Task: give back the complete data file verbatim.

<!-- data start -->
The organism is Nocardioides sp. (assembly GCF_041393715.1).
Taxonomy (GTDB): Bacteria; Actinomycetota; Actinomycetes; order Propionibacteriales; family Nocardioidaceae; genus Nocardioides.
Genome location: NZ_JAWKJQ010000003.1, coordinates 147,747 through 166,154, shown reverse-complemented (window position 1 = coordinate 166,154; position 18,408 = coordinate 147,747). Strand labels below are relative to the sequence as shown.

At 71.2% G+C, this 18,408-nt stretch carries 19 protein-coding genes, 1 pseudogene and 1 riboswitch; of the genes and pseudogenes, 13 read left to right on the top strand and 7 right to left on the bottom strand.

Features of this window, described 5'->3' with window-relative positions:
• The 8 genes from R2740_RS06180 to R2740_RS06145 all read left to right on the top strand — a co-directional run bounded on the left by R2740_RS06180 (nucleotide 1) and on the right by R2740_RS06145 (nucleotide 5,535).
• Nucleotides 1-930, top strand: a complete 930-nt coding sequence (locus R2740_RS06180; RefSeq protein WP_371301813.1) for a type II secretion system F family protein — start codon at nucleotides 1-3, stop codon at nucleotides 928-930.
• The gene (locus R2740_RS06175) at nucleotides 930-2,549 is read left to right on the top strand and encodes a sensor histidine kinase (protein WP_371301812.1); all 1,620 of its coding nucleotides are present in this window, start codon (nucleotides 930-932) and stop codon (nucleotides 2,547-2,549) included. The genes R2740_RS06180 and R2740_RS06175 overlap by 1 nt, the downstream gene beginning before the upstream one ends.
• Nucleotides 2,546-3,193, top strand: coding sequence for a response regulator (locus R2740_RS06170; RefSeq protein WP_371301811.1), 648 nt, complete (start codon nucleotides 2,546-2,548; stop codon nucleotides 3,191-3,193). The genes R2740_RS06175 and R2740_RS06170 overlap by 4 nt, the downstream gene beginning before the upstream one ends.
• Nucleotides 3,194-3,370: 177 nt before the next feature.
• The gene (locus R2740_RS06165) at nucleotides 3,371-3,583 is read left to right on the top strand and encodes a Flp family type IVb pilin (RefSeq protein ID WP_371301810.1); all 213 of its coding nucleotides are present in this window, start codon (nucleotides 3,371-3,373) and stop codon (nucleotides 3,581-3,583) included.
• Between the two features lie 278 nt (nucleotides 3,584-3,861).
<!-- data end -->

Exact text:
The organism is Nocardioides sp. (assembly GCF_041393715.1).
Taxonomy (GTDB): Bacteria; Actinomycetota; Actinomycetes; order Propionibacteriales; family Nocardioidaceae; genus Nocardioides.
Genome location: NZ_JAWKJQ010000003.1, coordinates 147,747 through 166,154, shown reverse-complemented (window position 1 = coordinate 166,154; position 18,408 = coordinate 147,747). Strand labels below are relative to the sequence as shown.

At 71.2% G+C, this 18,408-nt stretch carries 19 protein-coding genes, 1 pseudogene and 1 riboswitch; of the genes and pseudogenes, 13 read left to right on the top strand and 7 right to left on the bottom strand.

Features of this window, described 5'->3' with window-relative positions:
• The 8 genes from R2740_RS06180 to R2740_RS06145 all read left to right on the top strand — a co-directional run bounded on the left by R2740_RS06180 (nucleotide 1) and on the right by R2740_RS06145 (nucleotide 5,535).
• Nucleotides 1-930, top strand: a complete 930-nt coding sequence (locus R2740_RS06180; RefSeq protein WP_371301813.1) for a type II secretion system F family protein — start codon at nucleotides 1-3, stop codon at nucleotides 928-930.
• The gene (locus R2740_RS06175) at nucleotides 930-2,549 is read left to right on the top strand and encodes a sensor histidine kinase (protein WP_371301812.1); all 1,620 of its coding nucleotides are present in this window, start codon (nucleotides 930-932) and stop codon (nucleotides 2,547-2,549) included. The genes R2740_RS06180 and R2740_RS06175 overlap by 1 nt, the downstream gene beginning before the upstream one ends.
• Nucleotides 2,546-3,193, top strand: coding sequence for a response regulator (locus R2740_RS06170; RefSeq protein WP_371301811.1), 648 nt, complete (start codon nucleotides 2,546-2,548; stop codon nucleotides 3,191-3,193). The genes R2740_RS06175 and R2740_RS06170 overlap by 4 nt, the downstream gene beginning before the upstream one ends.
• Nucleotides 3,194-3,370: 177 nt before the next feature.
• The gene (locus R2740_RS06165) at nucleotides 3,371-3,583 is read left to right on the top strand and encodes a Flp family type IVb pilin (RefSeq protein ID WP_371301810.1); all 213 of its coding nucleotides are present in this window, start codon (nucleotides 3,371-3,373) and stop codon (nucleotides 3,581-3,583) included.
• Between the two features lie 278 nt (nucleotides 3,584-3,861).